This overall scarcity also leads to the inevitable laws of supply and demand. If you can find  qualified applicants you are going to have to pay substantially more for them than you did for the people that they are replacing. We have repeatedly seen smaller municipalities face the shock of having to pay upwards of $10,000 more per annum for a new chief administrative officer. Qualified water and wastewater technicians can demand and get enormous increases in pay. Good candidates know that they have considerable leverage and bargaining power in determining their overall conditions of employment. Isolated northern communities have always had to pay well to attract and retain competent staff; they now have to virtually bribe qualified staff and lure them away from other municipal employers. This growing competition is not purely a phenomenon of a province like Alberta with a general shortage of labour brought on by the economic boom of the oilsands. Municipalities from all across Canada are competing with each other to fill their vacancies. In response to a recent advertisement on the Municipal World website for a chief administrative officer in Alberta, our firm had over 50 applications with over 40 from outside the Province and from as far away as Nova Scotia and the United States.

This shortage of qualified staff places enormous pressure on all municipalities, but especially the smaller ones that have fewer resources in general and the more remote ones that have always had difficulties in recruiting. Villages, many of which are not economically viable anymore in the first place, simply cannot afford to hire the expertise that they are required by legislation to have. They are forced to rely on sharing such expertise as water and wastewater treatment with other urban or rural municipalities. Many villages are paying their administrators far below the going rate as administrators sacrifice their salary for the “sake of the community” in which they live. Many cannot afford to provide their administrators with basic benefits. The next administrator, if a qualified one can be found in the first place, is not likely to make the same sacrifice. And why should they realistically be expected to sacrifice what their counterparts in larger, more viable communities have as a matter of course? Many such municipalities are now asking a larger urban neighbor or the surrounding County or District to administer all their services. Many others, unfortunately, are quickly being driven to dissolution and the loss of their individual autonomy.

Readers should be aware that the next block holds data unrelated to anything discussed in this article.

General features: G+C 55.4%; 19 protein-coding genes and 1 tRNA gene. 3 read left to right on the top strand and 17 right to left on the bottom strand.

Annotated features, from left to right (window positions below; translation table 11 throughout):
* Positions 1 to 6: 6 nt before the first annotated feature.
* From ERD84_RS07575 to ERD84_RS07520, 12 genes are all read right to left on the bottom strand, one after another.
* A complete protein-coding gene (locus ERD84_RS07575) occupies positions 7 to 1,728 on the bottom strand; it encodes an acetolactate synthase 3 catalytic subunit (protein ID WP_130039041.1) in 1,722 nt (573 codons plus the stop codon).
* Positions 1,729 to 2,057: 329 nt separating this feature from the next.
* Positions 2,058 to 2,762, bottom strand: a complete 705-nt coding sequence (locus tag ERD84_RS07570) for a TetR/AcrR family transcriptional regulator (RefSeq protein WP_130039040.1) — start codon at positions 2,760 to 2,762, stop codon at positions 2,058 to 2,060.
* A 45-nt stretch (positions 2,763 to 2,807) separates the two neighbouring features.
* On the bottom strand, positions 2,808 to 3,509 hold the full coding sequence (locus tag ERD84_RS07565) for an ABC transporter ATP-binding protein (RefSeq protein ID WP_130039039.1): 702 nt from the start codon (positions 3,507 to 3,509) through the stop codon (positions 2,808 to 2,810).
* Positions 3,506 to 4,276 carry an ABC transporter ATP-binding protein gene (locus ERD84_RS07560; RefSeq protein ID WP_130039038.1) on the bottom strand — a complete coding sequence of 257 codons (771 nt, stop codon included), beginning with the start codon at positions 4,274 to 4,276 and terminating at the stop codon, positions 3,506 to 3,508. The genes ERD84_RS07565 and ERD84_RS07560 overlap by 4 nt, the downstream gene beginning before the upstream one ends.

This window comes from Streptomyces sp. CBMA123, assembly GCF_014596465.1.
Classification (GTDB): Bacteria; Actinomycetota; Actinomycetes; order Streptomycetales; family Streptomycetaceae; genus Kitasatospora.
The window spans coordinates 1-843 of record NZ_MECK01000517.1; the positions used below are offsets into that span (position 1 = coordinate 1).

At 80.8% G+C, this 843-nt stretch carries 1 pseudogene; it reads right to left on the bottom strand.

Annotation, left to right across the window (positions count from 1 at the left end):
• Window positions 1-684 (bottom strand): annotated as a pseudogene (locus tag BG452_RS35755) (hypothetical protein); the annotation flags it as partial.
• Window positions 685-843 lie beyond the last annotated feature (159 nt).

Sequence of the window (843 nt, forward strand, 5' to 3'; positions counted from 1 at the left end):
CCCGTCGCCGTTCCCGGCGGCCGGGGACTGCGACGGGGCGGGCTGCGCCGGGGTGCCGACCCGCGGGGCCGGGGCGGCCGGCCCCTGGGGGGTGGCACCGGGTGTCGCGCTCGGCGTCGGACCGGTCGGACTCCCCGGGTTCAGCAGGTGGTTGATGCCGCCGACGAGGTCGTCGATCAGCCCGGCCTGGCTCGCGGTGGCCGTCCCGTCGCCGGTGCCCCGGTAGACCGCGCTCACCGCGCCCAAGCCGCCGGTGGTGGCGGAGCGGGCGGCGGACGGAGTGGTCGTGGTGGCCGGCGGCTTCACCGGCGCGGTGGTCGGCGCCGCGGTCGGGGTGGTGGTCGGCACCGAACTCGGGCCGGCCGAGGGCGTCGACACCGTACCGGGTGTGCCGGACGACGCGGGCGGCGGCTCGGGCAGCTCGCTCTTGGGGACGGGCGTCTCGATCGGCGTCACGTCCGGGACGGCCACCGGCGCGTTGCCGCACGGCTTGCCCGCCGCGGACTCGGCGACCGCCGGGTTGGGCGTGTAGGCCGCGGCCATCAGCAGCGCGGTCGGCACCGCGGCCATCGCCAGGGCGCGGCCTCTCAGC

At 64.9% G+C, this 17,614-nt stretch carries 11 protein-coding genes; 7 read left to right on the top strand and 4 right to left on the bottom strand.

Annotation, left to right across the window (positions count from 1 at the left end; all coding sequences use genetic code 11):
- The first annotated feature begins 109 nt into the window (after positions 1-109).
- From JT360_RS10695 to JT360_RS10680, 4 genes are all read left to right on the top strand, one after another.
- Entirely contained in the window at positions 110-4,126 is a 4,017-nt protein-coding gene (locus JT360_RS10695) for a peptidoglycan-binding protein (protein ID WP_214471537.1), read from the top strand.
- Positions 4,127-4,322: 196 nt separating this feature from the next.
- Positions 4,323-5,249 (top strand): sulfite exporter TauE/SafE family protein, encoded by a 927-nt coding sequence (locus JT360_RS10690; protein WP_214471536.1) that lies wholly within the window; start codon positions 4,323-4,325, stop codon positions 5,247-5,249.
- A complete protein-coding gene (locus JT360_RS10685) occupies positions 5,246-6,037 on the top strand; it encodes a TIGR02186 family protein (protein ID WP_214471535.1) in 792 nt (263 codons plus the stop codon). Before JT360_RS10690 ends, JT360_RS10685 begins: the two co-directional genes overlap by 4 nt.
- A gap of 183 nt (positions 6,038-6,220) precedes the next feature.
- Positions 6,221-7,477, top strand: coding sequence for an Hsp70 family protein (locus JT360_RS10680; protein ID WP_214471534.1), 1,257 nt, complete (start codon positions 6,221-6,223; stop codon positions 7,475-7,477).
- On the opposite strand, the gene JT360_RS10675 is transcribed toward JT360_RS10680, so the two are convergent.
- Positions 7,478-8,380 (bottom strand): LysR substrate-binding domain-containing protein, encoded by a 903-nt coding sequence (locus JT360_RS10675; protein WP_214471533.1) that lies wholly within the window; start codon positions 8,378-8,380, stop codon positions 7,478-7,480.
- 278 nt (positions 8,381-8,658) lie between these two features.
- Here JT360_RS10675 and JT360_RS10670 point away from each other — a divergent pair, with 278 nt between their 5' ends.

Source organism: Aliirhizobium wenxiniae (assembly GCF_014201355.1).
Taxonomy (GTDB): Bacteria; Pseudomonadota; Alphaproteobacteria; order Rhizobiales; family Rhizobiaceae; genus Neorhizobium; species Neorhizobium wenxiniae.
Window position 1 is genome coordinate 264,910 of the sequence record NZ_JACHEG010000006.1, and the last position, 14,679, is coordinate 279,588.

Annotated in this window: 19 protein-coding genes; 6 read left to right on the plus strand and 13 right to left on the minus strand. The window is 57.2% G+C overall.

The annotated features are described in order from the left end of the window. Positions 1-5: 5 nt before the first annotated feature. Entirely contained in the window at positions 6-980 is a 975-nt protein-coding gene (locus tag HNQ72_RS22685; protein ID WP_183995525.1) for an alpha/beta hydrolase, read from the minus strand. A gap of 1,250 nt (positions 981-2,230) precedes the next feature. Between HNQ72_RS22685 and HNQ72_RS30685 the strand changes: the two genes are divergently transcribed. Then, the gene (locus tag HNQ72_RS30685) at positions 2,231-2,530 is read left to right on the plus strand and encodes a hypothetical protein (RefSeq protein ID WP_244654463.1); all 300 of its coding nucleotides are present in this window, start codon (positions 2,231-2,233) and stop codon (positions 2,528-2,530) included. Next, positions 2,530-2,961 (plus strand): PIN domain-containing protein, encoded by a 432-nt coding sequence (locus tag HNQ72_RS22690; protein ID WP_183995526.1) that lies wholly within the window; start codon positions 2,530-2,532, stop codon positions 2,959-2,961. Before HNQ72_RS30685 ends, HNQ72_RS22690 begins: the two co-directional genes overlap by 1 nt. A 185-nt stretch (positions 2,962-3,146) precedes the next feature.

The larger and more viable communities are better able to pay the higher salaries, yet they are also being forced to look at shared services, purely because they may not be able to otherwise find the required staff and the required expertise.

The more remote communities have always had to look at more flexible staffing options; they now have to try even harder and are more and more being forced to rely on shared service arrangements with each other to make maximum use of scarce staff resources.

Scarce resources are forcing municipalities to cooperate with each other and to forego some of the traditional mindsets that have led, in so many instances, to a lack of cooperation and an almost insular attitude on the part of many municipalities. We see today an ever increasing number of municipal partnerships in so many different areas. Regional approaches to emergency services are becoming the norm as standards increase and there is a need for more qualified personnel and greater levels of service. Regional approaches to economic development are rapidly increasing as groups of municipalities realize that their respective interests are so thoroughly intertwined. Rural and urban municipalities are sharing the costs of recreational services, where for ages the rural municipalities refused to contribute anything towards the recreational facilities of the urban centres. Larger municipalities are offering their services and expertise to smaller communities on a contract basis. Some municipalities are quietly exploring the possibilities of amalgamation and regional governance.

Scarce resources in general are driving the move to shared services – a change that is of benefit to all concerned.